Finally, TDI has provided SI with incident response security assessments to perform post-incident forensics and triage assessment activities.
TDI conducted Security Test and Evaluation (ST&E) efforts on various systems in the Smithsonian Institution (SI) network. We completed ST&E efforts for several of SI's major systems. TDI used appropriate verification techniques to demonstrate that management, operational, and technical security controls for these SI systems were implemented correctly and effectively. In addition, TDI prepared the final ST&E Findings reports based upon results of ST&E activities.
The overall ST&E effort is a critical element of the Certification and Accreditation process, and is intended to assess the technical and non-technical implementation of a system security design. TDI's ST&E efforts examined and analyzed security features for the systems' operational environments to determine their respective security posture. Security features affecting confidentiality, integrity, availability, and accountability were designed to protect these systems according to applicable organizational or governmental regulations. TDI's ST&E team ascertained and assessed the effectiveness and proper performance of these security features.
Security testing encompassed all aspects of the systems, including both commercial and in-house developed components. Investigated components included control areas such as: identification and authentication; audit trails; logical access controls; risk management; physical and environmental protection; personnel security; production, input/output controls; contingency planning; hardware and system software maintenance; data integrity; documentation; security awareness, training, and education; and incident response capabilities. Other tasks included a functional and vulnerability assessment of a web application, a Physical Configuration Audit of an internal system, and an IV&V of the SI Enterprise Security Infrastructure implementation.
Working with Smithsonian Institution (SI) personnel, TDI performed technical evaluations of SI Baseline Builds. To ensure complete security best practices in the build process for SI's systems deployment, we also evaluated the mechanisms for instantiating an instance of a given build along with the corresponding package of scripts, templates, patches, and critical updates.
TDI extrapolated the necessary fixes from our assessment to help with the development of Installation and Hardening Scripts. In evaluating the application of our hardening mechanisms and guidelines, we addressed all potential areas of concern, including partitioning, hardware specifications, specific server roles, audit settings, operating system components and services, and database corruption after applying a security template. In short, we ensured that our hardening efforts achieved the goal of security without compromising the functionality of any respective system.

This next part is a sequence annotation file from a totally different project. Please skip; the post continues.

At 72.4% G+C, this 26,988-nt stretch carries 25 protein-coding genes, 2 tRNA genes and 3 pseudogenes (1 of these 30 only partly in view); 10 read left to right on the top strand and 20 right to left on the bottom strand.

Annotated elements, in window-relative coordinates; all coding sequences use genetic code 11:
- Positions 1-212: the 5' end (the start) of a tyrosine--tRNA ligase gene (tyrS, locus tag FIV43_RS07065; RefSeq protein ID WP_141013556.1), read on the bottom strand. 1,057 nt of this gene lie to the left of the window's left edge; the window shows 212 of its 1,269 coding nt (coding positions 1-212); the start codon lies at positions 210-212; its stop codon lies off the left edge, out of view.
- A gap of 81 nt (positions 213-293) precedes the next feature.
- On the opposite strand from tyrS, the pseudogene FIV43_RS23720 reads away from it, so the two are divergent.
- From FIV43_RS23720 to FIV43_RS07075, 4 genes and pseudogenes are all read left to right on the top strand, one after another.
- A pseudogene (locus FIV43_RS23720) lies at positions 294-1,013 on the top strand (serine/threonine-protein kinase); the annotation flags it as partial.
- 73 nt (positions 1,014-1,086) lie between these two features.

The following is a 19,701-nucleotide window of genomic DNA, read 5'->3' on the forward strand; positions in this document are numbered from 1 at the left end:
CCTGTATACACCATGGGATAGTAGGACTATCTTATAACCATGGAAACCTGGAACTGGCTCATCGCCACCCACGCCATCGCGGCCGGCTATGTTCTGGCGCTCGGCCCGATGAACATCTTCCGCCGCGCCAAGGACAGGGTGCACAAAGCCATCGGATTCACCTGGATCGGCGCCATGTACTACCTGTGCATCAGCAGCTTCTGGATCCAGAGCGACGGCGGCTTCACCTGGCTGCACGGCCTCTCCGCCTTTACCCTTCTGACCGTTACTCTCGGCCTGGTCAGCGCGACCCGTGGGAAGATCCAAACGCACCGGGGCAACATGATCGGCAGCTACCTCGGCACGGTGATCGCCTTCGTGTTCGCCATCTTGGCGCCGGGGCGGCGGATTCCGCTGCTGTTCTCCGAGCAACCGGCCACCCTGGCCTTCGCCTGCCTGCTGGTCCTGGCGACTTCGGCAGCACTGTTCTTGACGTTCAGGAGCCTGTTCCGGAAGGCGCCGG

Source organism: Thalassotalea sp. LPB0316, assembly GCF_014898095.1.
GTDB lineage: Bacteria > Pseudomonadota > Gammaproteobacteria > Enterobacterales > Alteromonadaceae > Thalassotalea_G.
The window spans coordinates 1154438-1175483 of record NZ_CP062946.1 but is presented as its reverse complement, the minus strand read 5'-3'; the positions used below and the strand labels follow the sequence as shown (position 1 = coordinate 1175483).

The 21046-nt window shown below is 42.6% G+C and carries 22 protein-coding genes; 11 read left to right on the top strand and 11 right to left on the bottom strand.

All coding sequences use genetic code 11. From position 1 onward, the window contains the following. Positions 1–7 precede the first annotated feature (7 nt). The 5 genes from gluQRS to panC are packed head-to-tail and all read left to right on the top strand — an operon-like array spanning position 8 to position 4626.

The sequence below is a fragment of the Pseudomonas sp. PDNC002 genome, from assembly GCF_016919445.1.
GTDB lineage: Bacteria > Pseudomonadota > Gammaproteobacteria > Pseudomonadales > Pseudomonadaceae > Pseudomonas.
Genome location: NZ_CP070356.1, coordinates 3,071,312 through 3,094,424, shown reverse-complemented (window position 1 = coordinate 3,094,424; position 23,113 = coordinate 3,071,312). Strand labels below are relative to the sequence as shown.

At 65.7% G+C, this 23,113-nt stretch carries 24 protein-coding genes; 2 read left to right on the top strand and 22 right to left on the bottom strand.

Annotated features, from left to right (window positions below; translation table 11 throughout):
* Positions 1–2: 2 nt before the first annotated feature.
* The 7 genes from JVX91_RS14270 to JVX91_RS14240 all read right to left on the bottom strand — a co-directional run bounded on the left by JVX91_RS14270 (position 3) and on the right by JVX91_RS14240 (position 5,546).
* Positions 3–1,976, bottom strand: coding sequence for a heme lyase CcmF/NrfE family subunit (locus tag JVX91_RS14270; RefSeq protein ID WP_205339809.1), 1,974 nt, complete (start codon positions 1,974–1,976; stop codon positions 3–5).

TDI's review, and development of hardening scripts and recommendations, and validation of these recommended hardening items based on current best practices (Microsoft, NSA, SANS, and NIST) showed that SI Builds coupled with TDI's recommended additional security safeguards produced a solid system configuration ready for enterprise deployment.
In 2008 TDI was tasked with an important and deadline-driven project of completing Privacy Impact Assessments (PIAs) for Smithsonian Institution systems. The project demanded very active management and communication with system owners in order to provide them with guidance on completing the provided PIA forms. TDI created PIA reports for a mock system in order to illustrate what information was required The final outcome of the process answered the following types of questions:
- What information is to be collected (e.g., nature and source);
- Why the information is being collected (e.g., to determine eligibility);
- The intended use of the information (e.g., to verify existing data);
- With whom the information will be shared (e.g., another agency for a specified programmatic purpose);
- What opportunities individuals have to decline to provide information (i.e., where providing information is voluntary) or to consent to particular uses of the information (other than required or authorized uses), and how individuals can grant consent;
- How the information will be secured (e.g., administrative and technological controls); and
TDI created PIA reports for a mock system in order to illustrate what information is required. One of the most important results of this work was a more educated and privacy conscious staff that is now keenly aware of the importance of PIA, based on the training and consulting that TDI provided.